To SEO META Descriptions or Not to SEO META Descriptions – that is the question.
Up to this point in time, adding meta titles and meta description tags to websites has always been accepted as one of the most crucial on-site pieces of search engine optimization (SEO) for websites. META Description tags are literally one of the first things a search engine optimization professional (or someone trying to sell you SEO services) looks for when auditing a website. They’re easy to spot and easy to check off the list if they’re already present or add if they’re missing. Everyone is doing them.
But, waitâ€¦ what if META descriptions don’t matter – or worse, are working negatively against your website? Like, what if all your META descriptions are wrong. What if you don’t know the type of people who are using your website as well as you think you do? What if your accidental ignorance (or unsubstantiated over confidence) is holding you back from maxing out the Google-page-one search results rankings you ought to be championing?
All I’m saying is that there’s a chance – custom META tags may not be the best thing since sliced bread, after all.
SEO Case Study
There is a really interesting case study about SEO and your website’s META Descriptions by a search engine marketing company called SearchPilot.
SearchPilot A/B tested META Description tags. In one scenario, they tested forcing Google to use the text from the META Description tags. In the other scenario, they let Google do Google’s thing and pick their own. The results may surprise you.
According to the article, approximately 70% of Google’s search results have a snippet of text that __does not__ come from the specified META Description tag’s hand-written content. Instead, Google’s dynamically choosing descriptive text that’s (presumably) more aligned with a user’s search query, and thus, is more relevant (helps you rank better, get more visibility, and increase click-through-rates)..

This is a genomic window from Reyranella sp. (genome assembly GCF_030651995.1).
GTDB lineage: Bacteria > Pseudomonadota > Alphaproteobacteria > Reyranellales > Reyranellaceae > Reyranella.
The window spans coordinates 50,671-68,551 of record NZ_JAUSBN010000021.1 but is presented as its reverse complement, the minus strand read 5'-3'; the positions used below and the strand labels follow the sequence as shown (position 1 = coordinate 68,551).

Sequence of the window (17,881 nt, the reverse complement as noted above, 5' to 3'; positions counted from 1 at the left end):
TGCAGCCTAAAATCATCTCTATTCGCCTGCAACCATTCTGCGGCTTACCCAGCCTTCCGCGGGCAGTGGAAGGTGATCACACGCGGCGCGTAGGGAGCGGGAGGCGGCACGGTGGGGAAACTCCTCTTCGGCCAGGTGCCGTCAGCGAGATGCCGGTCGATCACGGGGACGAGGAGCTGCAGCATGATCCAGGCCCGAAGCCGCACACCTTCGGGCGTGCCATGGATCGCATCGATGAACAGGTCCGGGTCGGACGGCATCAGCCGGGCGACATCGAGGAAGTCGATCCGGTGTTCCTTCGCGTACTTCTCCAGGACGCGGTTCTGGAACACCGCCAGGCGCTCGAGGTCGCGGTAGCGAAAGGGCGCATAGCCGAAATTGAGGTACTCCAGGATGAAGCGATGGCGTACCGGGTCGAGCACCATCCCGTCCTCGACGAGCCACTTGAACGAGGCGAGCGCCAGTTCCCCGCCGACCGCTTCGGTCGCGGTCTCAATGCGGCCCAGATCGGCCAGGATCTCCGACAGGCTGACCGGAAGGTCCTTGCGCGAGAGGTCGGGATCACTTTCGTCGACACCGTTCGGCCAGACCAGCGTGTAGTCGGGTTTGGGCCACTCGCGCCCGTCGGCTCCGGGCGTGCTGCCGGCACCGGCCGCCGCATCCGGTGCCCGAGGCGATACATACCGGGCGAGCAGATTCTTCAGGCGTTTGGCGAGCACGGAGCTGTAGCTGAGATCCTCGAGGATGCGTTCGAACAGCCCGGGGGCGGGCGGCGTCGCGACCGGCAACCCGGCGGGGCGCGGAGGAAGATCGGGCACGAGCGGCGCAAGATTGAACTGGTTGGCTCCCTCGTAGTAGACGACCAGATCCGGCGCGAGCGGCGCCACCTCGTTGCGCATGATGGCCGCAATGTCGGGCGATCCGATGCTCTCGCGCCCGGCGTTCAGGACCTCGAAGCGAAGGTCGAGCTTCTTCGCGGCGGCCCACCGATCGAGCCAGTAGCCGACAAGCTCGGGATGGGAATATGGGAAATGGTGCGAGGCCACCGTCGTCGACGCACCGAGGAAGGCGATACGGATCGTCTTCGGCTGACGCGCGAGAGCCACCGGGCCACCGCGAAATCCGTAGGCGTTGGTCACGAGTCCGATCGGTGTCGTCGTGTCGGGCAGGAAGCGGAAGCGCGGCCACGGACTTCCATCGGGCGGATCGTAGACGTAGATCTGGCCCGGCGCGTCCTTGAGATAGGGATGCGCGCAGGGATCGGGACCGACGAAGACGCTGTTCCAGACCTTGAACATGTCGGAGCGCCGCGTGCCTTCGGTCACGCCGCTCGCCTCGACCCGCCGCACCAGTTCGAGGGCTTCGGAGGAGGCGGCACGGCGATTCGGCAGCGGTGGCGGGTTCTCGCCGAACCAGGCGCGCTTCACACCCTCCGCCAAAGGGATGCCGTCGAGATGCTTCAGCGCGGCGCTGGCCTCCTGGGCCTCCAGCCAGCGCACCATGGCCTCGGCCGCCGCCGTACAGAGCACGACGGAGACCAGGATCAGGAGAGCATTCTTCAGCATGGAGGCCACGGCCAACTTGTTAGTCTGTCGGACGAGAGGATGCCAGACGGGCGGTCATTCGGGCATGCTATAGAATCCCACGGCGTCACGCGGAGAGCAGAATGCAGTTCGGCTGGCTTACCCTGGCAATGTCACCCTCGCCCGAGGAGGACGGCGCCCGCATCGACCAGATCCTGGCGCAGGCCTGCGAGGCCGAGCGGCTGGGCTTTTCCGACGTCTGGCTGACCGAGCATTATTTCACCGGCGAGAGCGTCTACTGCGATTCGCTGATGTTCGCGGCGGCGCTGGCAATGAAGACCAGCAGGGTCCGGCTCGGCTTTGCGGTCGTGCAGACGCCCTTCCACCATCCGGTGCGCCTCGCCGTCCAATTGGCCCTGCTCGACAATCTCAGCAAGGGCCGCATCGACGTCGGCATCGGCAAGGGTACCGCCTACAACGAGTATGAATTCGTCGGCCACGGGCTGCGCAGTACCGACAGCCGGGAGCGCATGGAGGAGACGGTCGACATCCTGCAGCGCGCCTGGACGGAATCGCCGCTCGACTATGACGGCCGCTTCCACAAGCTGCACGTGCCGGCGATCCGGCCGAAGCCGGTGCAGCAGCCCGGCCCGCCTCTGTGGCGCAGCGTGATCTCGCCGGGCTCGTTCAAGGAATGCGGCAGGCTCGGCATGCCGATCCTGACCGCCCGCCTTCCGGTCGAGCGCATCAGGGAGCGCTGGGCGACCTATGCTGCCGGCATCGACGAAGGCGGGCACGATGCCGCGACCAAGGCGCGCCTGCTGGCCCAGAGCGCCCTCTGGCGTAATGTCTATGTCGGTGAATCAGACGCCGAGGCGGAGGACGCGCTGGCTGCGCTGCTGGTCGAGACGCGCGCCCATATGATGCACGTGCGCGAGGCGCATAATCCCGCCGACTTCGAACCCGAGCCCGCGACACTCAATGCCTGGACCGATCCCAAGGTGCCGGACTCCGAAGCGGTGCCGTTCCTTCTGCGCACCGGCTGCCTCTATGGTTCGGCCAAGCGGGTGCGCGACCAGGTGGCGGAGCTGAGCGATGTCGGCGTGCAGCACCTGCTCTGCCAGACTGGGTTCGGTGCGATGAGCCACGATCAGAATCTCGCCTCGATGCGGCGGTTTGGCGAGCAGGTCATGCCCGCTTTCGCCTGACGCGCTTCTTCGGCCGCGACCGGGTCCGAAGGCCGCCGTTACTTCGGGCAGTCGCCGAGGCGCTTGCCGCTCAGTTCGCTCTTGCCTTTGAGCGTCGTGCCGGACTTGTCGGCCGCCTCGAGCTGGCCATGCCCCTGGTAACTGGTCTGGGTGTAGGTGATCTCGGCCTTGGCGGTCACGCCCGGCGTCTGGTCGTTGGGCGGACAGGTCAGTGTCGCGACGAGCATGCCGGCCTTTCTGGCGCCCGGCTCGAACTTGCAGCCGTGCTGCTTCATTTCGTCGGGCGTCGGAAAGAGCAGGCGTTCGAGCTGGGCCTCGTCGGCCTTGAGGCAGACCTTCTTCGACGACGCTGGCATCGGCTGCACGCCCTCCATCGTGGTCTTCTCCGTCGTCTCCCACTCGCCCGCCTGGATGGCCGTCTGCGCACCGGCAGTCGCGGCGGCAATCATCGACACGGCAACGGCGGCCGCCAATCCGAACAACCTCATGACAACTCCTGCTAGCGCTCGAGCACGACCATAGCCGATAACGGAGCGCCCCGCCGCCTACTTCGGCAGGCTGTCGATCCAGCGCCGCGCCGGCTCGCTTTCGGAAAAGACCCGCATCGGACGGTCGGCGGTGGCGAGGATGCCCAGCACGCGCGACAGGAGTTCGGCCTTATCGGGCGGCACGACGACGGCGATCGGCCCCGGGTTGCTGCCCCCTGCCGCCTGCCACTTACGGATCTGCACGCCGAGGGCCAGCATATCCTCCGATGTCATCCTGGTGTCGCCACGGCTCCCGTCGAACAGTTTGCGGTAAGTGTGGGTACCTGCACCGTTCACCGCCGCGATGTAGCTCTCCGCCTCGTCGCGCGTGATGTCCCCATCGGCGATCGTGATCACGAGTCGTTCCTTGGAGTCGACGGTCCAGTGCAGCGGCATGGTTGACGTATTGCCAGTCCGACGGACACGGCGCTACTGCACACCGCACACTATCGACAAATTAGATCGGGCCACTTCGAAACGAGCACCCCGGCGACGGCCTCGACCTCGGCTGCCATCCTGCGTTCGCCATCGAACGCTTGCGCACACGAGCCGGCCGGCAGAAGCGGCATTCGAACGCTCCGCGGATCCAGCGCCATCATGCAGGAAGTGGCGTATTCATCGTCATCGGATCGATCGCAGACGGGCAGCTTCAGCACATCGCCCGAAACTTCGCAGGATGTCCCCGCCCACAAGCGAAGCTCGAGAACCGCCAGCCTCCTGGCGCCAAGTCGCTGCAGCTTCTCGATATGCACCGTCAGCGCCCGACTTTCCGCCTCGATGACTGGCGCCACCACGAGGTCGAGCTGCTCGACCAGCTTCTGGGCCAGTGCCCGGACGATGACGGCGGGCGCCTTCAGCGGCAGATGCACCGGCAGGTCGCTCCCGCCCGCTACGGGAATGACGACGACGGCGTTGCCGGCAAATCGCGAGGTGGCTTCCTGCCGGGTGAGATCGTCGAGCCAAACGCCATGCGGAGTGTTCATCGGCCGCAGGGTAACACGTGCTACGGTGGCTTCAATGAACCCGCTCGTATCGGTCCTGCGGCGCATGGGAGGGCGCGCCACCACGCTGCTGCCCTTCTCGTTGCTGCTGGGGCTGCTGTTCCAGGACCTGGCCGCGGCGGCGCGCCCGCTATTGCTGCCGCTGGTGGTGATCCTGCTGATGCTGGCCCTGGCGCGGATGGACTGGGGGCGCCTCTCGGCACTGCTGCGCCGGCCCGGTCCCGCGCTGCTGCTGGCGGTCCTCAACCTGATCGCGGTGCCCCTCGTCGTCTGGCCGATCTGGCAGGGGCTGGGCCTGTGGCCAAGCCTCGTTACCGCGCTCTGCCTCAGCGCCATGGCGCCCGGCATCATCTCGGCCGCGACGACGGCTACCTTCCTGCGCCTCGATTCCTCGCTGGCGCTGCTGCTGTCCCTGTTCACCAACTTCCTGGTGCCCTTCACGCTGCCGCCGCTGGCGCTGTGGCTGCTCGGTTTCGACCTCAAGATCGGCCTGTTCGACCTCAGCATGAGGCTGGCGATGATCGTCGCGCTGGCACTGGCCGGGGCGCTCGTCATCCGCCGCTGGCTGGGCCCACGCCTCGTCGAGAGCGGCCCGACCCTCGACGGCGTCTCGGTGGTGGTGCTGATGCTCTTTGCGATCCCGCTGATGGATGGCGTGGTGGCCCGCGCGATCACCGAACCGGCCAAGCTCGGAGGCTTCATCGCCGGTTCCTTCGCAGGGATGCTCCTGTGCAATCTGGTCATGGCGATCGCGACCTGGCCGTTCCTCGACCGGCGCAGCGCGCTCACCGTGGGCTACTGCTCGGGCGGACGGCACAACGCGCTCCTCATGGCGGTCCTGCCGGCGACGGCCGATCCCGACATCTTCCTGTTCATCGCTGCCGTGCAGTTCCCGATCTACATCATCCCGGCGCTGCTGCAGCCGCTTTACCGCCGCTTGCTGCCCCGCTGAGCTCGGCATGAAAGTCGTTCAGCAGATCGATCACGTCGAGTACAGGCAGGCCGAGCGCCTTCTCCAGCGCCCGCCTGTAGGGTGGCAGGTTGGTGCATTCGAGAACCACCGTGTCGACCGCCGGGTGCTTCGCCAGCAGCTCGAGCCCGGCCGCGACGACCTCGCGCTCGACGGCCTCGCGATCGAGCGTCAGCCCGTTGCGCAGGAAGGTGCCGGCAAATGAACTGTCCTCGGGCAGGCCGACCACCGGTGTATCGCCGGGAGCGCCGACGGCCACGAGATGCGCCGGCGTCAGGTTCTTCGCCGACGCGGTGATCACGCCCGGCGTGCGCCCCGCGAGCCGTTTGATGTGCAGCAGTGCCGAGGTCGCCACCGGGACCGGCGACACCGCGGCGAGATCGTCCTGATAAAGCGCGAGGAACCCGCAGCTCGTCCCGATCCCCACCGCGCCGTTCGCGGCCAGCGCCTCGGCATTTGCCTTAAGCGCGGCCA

Forcing Google to use specified META Description text is an option, as discussed in the A/B test. However, the outcome from the SEO experiment showed that forcing META tag use resulted in a drop in organic traffic and search rank. That’s not ideal.
Interpreting the Results
Let’s assume that the results from SearchPilot’s A/B testing of SEO META Description tags is standard operating procedure for Google (and the infamous â€œalgorithmâ€ behind SERPs).
The takeaway for content and search engine marketing strategists simple. Spend more time creating better content and spend less time (or no time) keying in unique META descriptions for each and every page on a website – because Google doesn’t care what you think is best for Google’s customers if it’s not aligned with Google’s view of what is best for Google’s customers (i.e. people searching for stuff on Google).
To me, the choice is clear. Either play the game Google’s way or risk not being allowed to play at all.
Foregoing standard SEO practices might seem a little whacky at first, but in the grand scheme of things Google might be making a business decision that will result in long-term savings of both your time and your dollar bills.
Google’s going to do what Google wants to do – we’re all just along for the ride – and the best thing to do is buckle-in and stay up to speed.
Click here to view the case study: SEO Split-Testing Lessons from SearchPilot: Forcing Google to Respect Meta Descriptions